Cold water oily fish are the most important sources of EPA and DHA Omega 3 fatty acids while seeds are rich in ALA. Fish oils are also a rich source of Omega 3. Other marine sources of these essential fatty acids include green-lipped mussels and krill.
Of all seeds, flaxseed or linseed contain the highest percentage of ALA with but is low in EPA and DHA Omega 3 fatty acids. Vegetables do not contain appreciable amounts of Omega 3 except purslane. Eggs and meats are also good sources of Omega 3 especially if the animals producing them were fed on Omega 3-rich diets.
It is important to know that prolonged exposure of Omega 3 fatty acids to heat, light and oxygen can oxidize and denature them. Oils containing Omega 3 will turn rancid if so exposed. Therefore, dietary sources of Omega 3 should not be cooked for long, and frying removes some of the health benefits of these fatty acids.
Omega 3 is only one of the essential nutrients needed by the body for normal functioning.
While only a few clinical studies have examined the usefulness of Omega 3 in the treatment of hair loss, those few concluded that Omega 3 helps with the condition. By considering the total effect on Omega 3 on the body’s biochemistry including its beneficial actions on the integrity of cell membranes, nerve functioning and its anti-inflammatory action, it is clear that Omega 3 can prevent and even reverse hair loss.
One of the popular cosmetic benefits of Omega 3 is the promotion of skin health. A healthy, well-oiled scalp, for example, means that the hair follicles are getting the proper nutrition.
Omega 3 is especially beneficial to those whose hair loss is due to factors other than genetic. Even then, those with a genetic predisposition to hair loss can slow down the progression of their Alopecia with Omega 3.
Furthermore, Omega 3 promotes the production and action of hormones that affect the health, tone, sheen and integrity of your skin and hair.
It is also the source of the body’s natural lubricant for the scalp and big contributor to the sebaceous gland responsible for feeding hair follicles.
Stress and aging are great inducers of hair loss, and Omega 3 reverses the signs and damage of these. By promoting general health, Omega 3 fatty acids stop the cascade of biochemical reactions leading to Alopecia.
Even though dietary sources of Omega 3 provide higher blood levels of the fatty acids than supplements, Omega 3 supplementation is recommended because most people never meet their daily requirement of Omega 3 from food sources.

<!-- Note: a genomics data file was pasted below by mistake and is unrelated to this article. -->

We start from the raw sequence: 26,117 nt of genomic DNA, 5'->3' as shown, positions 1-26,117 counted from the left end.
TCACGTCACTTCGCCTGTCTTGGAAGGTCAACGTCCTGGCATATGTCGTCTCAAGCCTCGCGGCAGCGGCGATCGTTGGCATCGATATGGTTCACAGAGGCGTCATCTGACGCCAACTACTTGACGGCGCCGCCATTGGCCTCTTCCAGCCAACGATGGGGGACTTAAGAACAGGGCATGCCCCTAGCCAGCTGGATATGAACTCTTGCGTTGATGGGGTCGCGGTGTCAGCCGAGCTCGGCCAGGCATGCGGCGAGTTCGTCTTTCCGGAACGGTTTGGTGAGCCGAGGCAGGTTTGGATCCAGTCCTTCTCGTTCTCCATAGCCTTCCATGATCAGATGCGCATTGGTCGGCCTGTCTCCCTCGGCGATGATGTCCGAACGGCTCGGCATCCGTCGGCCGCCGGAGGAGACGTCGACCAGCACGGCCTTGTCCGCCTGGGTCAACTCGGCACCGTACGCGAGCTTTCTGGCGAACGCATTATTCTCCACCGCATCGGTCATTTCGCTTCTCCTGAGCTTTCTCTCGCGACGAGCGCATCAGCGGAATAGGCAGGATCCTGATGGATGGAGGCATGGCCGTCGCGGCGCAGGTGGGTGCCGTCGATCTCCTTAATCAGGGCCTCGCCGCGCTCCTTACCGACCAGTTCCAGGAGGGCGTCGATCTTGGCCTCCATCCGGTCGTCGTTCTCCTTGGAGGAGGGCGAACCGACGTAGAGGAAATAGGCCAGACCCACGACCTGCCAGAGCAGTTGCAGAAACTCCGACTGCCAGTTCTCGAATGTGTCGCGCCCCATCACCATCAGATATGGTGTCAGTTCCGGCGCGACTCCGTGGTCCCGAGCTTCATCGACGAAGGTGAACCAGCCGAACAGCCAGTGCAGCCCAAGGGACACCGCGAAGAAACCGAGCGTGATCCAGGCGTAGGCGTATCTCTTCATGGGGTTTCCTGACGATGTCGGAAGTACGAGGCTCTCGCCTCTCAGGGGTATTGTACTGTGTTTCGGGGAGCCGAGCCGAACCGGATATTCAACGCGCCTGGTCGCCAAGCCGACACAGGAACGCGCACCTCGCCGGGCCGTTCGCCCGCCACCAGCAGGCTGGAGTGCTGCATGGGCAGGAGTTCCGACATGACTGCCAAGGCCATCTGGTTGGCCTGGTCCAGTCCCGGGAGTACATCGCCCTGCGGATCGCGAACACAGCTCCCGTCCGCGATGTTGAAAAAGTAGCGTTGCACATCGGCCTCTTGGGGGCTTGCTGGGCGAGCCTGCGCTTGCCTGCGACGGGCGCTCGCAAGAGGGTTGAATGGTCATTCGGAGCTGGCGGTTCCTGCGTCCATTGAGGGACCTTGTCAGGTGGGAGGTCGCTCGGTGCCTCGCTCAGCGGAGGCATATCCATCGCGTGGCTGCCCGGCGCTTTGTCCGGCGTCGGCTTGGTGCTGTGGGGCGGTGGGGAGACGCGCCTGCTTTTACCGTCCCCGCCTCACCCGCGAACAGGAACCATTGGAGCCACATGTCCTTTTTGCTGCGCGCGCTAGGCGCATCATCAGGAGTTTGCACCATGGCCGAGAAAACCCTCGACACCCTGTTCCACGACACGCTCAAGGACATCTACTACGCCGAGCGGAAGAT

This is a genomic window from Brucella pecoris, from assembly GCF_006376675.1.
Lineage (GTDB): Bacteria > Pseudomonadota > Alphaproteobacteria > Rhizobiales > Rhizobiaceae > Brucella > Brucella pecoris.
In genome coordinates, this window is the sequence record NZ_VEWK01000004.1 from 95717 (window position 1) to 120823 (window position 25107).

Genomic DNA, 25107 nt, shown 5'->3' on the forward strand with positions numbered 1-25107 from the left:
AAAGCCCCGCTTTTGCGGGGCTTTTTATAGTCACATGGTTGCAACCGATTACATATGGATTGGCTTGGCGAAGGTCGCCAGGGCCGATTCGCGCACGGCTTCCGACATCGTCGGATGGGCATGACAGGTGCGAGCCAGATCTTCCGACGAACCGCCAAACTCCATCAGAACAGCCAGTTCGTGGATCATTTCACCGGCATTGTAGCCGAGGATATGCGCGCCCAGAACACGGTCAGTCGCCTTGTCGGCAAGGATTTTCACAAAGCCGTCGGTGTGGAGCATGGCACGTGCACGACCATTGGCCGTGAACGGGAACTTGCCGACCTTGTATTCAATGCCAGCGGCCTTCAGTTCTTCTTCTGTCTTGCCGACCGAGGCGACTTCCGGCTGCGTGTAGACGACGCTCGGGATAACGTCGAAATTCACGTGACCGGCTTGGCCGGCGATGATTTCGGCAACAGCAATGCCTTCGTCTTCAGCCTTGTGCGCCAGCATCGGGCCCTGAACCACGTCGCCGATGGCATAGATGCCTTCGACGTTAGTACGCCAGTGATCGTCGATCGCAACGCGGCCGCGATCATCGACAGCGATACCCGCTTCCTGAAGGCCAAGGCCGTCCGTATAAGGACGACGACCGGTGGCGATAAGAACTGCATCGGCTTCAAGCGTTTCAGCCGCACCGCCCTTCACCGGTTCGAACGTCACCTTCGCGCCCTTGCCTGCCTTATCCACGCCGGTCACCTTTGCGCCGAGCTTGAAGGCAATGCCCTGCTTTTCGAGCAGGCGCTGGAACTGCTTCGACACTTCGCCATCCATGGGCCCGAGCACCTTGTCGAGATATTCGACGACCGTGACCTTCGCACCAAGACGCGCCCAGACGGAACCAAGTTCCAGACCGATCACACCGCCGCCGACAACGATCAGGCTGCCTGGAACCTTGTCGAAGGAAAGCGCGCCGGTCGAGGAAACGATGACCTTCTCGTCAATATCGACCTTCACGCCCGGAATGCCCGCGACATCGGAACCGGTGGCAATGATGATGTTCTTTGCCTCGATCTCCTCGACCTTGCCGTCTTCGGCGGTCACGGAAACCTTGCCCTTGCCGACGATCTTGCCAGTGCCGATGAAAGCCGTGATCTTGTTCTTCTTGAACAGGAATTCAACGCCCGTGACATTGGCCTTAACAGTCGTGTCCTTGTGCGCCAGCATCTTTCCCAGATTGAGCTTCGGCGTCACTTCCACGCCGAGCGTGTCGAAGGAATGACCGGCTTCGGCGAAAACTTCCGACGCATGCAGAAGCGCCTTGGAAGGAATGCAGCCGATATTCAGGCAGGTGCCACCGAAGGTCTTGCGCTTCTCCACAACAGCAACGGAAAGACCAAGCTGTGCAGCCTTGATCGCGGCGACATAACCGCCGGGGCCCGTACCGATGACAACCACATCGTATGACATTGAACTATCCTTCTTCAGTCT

The most common Omega 3 supplements are fish oil in liquid and capsule dosage forms.
Experts recommend 1 tablespoon of fish oil or 1 – 2 capsules of fish oil daily to prevent hair loss and promote hair regrowth. At these doses, Omega 3 encourages the anagen growth phase of hair follicles and reduces hair loss during the exogen phase. It also reduces skin inflammation and oils dry scalps.
Since Vitamin E is a known fat-soluble antioxidant, consider adding it to your daily vitamin supplementation to help protect Omega 3 fatty acids from degradation through oxidation.
Omega 3 doses exceeding 4000mg can increase the risk of bleeding.
Therefore, those with a history of ulcers or other bleeding disorders, those on drugs such as blood thinners and aspirins, should consult their physicians before starting Omega 3 supplementation.
It is important to note here that if you do have a lack of Omega 3 fatty acids and other nutrients, there are going to be much more than just hair loss problems to deal with.
In fact, hair loss or unhealthy hair can be a sign that there are other, more serious health problems going on, and you should consult a physician.
If you are experiencing hair loss, it is important to see your physician right away. The sooner you discover the cause and start working on a treatment for hair loss, the better it is going to work.
One such treatment could include adding more Omega 3 fatty acids and other vital vitamins and nutrients such as vitamin E, beta sitosterol, inositol and more, to your diet.
|Next Article: Do Deficiencies Cause Alopecia?|
Advecia is a natural DHT blocker that has been formulated to restore the appearance of existing hair, while decreasing the psychosocial impact of hair loss.